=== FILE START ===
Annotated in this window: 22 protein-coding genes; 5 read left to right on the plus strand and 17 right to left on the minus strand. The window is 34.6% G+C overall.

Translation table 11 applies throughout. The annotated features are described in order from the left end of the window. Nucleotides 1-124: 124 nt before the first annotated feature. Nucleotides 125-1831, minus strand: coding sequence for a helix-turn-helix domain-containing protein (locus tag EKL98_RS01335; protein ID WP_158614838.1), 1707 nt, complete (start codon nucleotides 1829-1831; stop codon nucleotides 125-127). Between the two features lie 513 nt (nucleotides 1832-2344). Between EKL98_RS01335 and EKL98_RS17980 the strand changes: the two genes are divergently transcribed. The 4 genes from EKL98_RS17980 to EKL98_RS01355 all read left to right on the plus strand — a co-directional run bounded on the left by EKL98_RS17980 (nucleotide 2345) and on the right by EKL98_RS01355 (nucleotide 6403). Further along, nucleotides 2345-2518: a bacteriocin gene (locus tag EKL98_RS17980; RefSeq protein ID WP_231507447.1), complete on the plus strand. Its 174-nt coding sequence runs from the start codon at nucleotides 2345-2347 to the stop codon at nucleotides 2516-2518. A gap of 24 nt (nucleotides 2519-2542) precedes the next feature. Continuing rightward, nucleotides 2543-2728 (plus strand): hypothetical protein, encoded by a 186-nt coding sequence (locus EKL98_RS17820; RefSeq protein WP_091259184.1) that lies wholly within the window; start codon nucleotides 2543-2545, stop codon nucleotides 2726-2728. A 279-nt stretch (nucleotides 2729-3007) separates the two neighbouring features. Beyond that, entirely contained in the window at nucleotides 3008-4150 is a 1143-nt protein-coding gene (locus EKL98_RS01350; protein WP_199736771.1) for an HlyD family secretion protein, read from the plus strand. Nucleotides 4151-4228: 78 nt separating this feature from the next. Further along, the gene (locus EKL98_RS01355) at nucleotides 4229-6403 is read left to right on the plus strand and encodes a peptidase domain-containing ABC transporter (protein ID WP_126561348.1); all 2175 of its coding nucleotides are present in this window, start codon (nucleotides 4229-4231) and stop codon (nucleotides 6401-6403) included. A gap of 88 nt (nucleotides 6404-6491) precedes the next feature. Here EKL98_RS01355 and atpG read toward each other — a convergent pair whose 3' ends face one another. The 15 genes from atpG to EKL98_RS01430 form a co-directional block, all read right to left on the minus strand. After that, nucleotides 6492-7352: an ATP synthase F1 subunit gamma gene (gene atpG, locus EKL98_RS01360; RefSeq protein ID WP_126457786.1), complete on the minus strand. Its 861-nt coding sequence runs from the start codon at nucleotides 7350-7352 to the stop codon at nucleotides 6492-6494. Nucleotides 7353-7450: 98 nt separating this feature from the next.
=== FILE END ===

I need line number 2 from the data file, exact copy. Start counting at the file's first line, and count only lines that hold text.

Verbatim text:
Translation table 11 applies throughout. The annotated features are described in order from the left end of the window. Nucleotides 1-124: 124 nt before the first annotated feature. Nucleotides 125-1831, minus strand: coding sequence for a helix-turn-helix domain-containing protein (locus tag EKL98_RS01335; protein ID WP_158614838.1), 1707 nt, complete (start codon nucleotides 1829-1831; stop codon nucleotides 125-127). Between the two features lie 513 nt (nucleotides 1832-2344). Between EKL98_RS01335 and EKL98_RS17980 the strand changes: the two genes are divergently transcribed. The 4 genes from EKL98_RS17980 to EKL98_RS01355 all read left to right on the plus strand — a co-directional run bounded on the left by EKL98_RS17980 (nucleotide 2345) and on the right by EKL98_RS01355 (nucleotide 6403). Further along, nucleotides 2345-2518: a bacteriocin gene (locus tag EKL98_RS17980; RefSeq protein ID WP_231507447.1), complete on the plus strand. Its 174-nt coding sequence runs from the start codon at nucleotides 2345-2347 to the stop codon at nucleotides 2516-2518. A gap of 24 nt (nucleotides 2519-2542) precedes the next feature. Continuing rightward, nucleotides 2543-2728 (plus strand): hypothetical protein, encoded by a 186-nt coding sequence (locus EKL98_RS17820; RefSeq protein WP_091259184.1) that lies wholly within the window; start codon nucleotides 2543-2545, stop codon nucleotides 2726-2728. A 279-nt stretch (nucleotides 2729-3007) separates the two neighbouring features. Beyond that, entirely contained in the window at nucleotides 3008-4150 is a 1143-nt protein-coding gene (locus EKL98_RS01350; protein WP_199736771.1) for an HlyD family secretion protein, read from the plus strand. Nucleotides 4151-4228: 78 nt separating this feature from the next. Further along, the gene (locus EKL98_RS01355) at nucleotides 4229-6403 is read left to right on the plus strand and encodes a peptidase domain-containing ABC transporter (protein ID WP_126561348.1); all 2175 of its coding nucleotides are present in this window, start codon (nucleotides 4229-4231) and stop codon (nucleotides 6401-6403) included. A gap of 88 nt (nucleotides 6404-6491) precedes the next feature. Here EKL98_RS01355 and atpG read toward each other — a convergent pair whose 3' ends face one another. The 15 genes from atpG to EKL98_RS01430 form a co-directional block, all read right to left on the minus strand. After that, nucleotides 6492-7352: an ATP synthase F1 subunit gamma gene (gene atpG, locus EKL98_RS01360; RefSeq protein ID WP_126457786.1), complete on the minus strand. Its 861-nt coding sequence runs from the start codon at nucleotides 7350-7352 to the stop codon at nucleotides 6492-6494. Nucleotides 7353-7450: 98 nt separating this feature from the next.